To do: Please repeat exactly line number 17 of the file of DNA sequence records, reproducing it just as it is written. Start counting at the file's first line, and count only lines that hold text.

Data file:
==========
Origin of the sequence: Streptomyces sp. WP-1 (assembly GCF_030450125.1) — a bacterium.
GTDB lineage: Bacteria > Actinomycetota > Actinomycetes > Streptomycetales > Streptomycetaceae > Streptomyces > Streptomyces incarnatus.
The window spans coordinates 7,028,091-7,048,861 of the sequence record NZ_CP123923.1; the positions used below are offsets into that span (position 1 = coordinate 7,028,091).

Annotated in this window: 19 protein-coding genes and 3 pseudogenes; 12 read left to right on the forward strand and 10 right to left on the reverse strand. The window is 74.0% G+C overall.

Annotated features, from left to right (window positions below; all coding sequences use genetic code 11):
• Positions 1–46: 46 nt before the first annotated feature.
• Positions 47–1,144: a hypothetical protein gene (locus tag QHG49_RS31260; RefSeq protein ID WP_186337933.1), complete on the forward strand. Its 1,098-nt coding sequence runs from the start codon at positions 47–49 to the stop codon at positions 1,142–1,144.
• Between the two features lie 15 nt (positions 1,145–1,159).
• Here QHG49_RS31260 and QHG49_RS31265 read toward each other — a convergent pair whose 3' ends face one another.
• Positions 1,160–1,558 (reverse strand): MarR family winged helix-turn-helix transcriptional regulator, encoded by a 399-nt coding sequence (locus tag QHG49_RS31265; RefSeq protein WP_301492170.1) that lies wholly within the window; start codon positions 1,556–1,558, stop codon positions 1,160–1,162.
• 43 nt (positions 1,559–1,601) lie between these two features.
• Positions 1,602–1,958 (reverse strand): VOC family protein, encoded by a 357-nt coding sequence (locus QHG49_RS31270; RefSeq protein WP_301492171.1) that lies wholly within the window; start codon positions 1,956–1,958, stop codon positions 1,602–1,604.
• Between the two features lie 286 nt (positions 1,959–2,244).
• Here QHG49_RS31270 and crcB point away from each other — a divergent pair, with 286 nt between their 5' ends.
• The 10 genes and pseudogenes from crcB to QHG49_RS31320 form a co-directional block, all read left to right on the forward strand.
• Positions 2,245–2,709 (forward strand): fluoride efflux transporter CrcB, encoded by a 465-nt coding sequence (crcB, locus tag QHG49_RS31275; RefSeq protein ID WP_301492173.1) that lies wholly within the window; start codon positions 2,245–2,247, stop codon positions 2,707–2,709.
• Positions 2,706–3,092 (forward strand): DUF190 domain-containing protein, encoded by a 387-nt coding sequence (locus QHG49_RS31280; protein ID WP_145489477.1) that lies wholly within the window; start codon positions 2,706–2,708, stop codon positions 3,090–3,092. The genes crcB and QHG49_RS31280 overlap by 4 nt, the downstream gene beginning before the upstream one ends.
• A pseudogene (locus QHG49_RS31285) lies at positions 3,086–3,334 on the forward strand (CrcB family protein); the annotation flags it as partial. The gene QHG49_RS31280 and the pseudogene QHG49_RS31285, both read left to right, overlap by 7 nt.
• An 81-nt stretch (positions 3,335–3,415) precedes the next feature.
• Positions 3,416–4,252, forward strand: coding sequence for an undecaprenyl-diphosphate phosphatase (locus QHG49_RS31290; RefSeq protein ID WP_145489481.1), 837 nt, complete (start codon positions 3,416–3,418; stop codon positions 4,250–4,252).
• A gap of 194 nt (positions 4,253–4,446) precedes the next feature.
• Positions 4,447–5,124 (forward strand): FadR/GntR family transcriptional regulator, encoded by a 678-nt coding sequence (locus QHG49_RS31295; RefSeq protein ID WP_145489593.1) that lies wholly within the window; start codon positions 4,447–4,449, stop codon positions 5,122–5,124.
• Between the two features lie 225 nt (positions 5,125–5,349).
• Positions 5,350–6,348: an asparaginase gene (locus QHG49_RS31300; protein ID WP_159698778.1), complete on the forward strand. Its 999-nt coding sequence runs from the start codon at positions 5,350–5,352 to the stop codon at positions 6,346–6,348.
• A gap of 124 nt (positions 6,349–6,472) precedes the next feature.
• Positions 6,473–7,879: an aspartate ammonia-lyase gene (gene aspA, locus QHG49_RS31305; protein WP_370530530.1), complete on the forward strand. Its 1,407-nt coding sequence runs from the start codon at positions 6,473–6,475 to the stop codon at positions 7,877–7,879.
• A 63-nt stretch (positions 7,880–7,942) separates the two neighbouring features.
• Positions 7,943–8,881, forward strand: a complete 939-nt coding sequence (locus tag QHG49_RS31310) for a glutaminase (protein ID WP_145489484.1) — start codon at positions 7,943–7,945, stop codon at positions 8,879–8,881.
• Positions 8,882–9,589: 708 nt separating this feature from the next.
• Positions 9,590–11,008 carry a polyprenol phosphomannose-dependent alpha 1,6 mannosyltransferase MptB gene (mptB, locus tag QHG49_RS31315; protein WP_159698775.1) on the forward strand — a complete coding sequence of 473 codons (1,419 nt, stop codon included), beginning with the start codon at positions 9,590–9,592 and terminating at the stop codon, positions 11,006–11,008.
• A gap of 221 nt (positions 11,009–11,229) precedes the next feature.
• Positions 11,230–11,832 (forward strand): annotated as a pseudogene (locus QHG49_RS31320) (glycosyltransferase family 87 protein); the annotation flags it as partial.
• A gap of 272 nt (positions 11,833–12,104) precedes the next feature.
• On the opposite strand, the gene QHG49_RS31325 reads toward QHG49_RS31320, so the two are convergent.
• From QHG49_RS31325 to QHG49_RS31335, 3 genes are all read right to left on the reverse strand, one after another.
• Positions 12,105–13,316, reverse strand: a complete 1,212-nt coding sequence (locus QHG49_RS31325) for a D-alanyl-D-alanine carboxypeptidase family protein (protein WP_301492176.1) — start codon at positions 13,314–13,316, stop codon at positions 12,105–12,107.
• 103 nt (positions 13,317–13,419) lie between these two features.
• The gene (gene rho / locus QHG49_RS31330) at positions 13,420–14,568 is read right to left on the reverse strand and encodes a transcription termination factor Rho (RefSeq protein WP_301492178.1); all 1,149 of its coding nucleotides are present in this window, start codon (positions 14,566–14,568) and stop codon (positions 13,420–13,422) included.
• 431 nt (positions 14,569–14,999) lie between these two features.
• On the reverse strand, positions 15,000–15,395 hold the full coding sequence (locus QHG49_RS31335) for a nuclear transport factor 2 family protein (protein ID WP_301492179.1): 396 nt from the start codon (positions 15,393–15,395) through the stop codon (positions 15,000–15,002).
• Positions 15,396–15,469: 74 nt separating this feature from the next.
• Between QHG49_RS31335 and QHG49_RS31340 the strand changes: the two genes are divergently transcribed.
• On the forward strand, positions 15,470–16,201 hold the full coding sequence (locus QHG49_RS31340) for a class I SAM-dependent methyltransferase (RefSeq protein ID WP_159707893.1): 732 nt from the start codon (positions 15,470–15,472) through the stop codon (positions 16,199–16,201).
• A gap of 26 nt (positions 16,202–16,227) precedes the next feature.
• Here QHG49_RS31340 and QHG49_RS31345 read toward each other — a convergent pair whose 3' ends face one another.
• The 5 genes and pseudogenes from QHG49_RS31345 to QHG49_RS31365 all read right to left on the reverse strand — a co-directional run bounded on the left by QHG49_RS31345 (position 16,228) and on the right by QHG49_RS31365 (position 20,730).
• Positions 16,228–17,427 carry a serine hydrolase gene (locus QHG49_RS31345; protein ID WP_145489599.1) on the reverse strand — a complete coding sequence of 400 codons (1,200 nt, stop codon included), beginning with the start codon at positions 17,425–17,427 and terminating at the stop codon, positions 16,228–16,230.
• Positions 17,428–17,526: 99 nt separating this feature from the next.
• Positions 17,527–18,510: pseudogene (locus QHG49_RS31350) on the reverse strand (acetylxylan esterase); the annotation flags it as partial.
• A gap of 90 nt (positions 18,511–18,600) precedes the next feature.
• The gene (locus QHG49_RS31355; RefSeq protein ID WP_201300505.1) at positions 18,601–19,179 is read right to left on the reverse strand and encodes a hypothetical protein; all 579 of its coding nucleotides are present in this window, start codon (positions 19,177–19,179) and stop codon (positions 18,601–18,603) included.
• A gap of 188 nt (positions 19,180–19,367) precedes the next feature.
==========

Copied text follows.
• Positions 2,706–3,092 (forward strand): DUF190 domain-containing protein, encoded by a 387-nt coding sequence (locus QHG49_RS31280; protein ID WP_145489477.1) that lies wholly within the window; start codon positions 2,706–2,708, stop codon positions 3,090–3,092. The genes crcB and QHG49_RS31280 overlap by 4 nt, the downstream gene beginning before the upstream one ends.